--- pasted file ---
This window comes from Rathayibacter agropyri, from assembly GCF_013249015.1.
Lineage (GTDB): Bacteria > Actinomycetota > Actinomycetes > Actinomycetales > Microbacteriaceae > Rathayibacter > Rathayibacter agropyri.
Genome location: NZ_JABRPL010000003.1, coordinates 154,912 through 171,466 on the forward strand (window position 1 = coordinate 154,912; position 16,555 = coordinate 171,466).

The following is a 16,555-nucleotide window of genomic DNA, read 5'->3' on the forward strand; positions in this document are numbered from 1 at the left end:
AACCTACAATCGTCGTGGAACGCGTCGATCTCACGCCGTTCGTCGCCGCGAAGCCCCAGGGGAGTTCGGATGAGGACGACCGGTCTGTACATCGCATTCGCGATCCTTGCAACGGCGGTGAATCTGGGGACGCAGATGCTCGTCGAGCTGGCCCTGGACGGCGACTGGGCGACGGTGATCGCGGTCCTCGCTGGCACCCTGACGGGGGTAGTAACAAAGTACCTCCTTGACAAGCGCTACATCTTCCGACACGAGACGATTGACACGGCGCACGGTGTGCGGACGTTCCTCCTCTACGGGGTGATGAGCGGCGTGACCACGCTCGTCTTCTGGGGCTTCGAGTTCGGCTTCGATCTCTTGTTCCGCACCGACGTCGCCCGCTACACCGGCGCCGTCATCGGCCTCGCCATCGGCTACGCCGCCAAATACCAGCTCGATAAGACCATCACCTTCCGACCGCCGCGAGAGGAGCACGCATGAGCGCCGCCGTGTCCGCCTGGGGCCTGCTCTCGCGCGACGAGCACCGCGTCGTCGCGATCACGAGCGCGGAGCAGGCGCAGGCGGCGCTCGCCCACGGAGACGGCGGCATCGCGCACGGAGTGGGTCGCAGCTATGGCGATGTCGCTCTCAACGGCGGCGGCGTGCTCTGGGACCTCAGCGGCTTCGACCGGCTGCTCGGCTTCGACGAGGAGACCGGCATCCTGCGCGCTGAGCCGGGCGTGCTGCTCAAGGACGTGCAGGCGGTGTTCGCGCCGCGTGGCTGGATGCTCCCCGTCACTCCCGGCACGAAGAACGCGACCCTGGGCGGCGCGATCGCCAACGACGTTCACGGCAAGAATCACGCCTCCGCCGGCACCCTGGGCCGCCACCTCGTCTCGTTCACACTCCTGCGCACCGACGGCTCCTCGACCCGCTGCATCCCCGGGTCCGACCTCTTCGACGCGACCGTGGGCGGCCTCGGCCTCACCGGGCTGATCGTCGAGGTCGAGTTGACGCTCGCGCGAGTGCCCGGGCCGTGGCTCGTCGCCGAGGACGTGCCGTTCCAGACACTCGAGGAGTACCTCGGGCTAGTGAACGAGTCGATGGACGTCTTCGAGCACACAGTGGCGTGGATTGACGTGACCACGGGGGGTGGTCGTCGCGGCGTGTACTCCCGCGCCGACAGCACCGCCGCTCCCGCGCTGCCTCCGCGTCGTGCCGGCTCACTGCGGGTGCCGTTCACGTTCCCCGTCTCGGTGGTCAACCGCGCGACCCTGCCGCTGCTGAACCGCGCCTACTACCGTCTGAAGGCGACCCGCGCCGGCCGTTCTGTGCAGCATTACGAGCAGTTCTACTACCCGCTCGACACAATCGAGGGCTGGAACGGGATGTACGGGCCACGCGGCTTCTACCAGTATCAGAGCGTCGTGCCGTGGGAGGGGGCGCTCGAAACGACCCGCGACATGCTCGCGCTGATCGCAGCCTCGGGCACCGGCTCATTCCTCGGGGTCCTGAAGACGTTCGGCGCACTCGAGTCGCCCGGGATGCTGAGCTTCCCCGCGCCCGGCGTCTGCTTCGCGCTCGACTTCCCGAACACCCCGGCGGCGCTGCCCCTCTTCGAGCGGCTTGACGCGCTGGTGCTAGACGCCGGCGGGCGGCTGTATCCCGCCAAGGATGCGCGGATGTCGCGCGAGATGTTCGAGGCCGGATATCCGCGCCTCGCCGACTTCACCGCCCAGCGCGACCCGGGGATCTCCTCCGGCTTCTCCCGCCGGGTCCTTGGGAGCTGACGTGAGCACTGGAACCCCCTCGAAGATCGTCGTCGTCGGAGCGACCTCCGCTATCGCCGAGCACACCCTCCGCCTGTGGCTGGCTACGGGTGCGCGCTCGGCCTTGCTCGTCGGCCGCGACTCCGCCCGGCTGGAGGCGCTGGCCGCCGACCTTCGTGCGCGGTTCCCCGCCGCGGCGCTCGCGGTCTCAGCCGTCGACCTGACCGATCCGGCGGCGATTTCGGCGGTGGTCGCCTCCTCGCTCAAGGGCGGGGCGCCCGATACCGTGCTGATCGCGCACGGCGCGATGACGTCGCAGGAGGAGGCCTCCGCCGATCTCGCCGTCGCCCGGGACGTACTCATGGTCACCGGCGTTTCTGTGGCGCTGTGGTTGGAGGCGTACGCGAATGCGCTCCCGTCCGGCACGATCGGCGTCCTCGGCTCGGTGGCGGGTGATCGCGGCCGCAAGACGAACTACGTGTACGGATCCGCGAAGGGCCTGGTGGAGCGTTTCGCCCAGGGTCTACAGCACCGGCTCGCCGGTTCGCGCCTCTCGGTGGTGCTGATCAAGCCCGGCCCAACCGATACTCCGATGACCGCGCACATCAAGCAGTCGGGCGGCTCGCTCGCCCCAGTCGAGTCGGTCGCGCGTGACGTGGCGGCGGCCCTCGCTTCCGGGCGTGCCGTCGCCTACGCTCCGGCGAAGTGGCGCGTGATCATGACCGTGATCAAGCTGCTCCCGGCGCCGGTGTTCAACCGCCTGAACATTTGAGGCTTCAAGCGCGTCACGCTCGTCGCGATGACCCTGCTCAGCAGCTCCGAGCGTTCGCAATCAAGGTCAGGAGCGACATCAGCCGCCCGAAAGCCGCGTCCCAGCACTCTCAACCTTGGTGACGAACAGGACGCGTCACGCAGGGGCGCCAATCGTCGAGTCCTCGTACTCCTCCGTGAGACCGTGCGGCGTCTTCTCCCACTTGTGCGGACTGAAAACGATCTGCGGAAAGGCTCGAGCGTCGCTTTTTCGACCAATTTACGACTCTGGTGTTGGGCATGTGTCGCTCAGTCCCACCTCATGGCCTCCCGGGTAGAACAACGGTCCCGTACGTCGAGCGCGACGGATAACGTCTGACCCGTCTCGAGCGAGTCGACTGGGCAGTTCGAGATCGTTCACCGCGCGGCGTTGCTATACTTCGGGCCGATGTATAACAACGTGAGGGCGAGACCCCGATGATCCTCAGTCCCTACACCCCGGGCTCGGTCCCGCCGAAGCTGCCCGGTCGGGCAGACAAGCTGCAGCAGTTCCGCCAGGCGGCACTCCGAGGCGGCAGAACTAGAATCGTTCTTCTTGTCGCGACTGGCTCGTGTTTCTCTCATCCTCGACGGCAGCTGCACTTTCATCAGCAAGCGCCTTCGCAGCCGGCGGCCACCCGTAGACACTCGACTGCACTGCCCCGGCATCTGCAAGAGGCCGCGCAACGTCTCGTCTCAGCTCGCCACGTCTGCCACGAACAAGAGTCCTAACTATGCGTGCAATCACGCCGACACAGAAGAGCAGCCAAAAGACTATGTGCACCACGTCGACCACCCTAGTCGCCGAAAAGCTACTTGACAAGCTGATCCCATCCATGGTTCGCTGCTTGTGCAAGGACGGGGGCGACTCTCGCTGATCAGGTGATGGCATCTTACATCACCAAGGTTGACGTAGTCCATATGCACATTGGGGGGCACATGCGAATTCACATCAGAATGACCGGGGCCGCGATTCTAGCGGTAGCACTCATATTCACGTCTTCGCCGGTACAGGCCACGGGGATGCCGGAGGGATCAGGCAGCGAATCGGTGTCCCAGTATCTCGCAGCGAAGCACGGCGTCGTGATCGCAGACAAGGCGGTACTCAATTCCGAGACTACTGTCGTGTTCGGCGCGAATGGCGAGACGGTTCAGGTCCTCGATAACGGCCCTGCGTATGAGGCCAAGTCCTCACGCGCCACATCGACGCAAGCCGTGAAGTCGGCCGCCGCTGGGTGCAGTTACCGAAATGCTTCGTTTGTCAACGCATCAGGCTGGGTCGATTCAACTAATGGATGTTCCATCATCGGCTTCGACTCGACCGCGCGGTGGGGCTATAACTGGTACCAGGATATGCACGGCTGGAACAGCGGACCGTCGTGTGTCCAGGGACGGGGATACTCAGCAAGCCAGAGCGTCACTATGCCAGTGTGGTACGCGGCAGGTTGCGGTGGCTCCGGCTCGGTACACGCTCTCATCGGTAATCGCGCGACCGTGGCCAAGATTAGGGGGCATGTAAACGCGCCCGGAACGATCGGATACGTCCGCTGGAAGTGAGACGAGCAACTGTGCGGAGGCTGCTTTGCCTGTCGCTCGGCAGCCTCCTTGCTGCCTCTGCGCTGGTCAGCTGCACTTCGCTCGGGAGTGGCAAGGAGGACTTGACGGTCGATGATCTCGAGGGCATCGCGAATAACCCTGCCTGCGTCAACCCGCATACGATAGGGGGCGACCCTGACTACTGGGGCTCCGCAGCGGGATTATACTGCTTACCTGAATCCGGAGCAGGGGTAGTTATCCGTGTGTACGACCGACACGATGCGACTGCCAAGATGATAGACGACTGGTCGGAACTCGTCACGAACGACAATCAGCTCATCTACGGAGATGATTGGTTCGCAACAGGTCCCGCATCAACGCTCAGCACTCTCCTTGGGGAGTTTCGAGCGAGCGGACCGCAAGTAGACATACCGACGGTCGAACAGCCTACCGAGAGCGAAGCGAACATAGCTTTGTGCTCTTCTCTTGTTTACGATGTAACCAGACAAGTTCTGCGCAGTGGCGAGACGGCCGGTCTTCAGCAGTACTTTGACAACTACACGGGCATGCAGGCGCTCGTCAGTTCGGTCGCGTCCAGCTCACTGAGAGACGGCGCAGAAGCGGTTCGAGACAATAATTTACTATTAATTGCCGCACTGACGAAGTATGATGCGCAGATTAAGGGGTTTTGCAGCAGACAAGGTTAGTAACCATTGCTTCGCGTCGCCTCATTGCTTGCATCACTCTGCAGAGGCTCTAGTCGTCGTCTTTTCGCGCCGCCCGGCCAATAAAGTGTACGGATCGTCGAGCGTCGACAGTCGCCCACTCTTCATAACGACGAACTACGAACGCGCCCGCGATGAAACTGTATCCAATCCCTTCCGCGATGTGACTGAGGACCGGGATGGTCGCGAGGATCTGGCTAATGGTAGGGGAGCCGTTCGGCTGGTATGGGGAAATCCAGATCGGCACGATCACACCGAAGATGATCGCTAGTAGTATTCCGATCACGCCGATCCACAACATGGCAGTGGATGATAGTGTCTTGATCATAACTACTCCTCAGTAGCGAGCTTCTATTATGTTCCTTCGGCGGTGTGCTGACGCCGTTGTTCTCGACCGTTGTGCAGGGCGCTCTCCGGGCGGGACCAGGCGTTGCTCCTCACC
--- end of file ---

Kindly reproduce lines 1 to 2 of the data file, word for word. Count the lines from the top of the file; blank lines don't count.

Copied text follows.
This window comes from Rathayibacter agropyri, from assembly GCF_013249015.1.
Lineage (GTDB): Bacteria > Actinomycetota > Actinomycetes > Actinomycetales > Microbacteriaceae > Rathayibacter > Rathayibacter agropyri.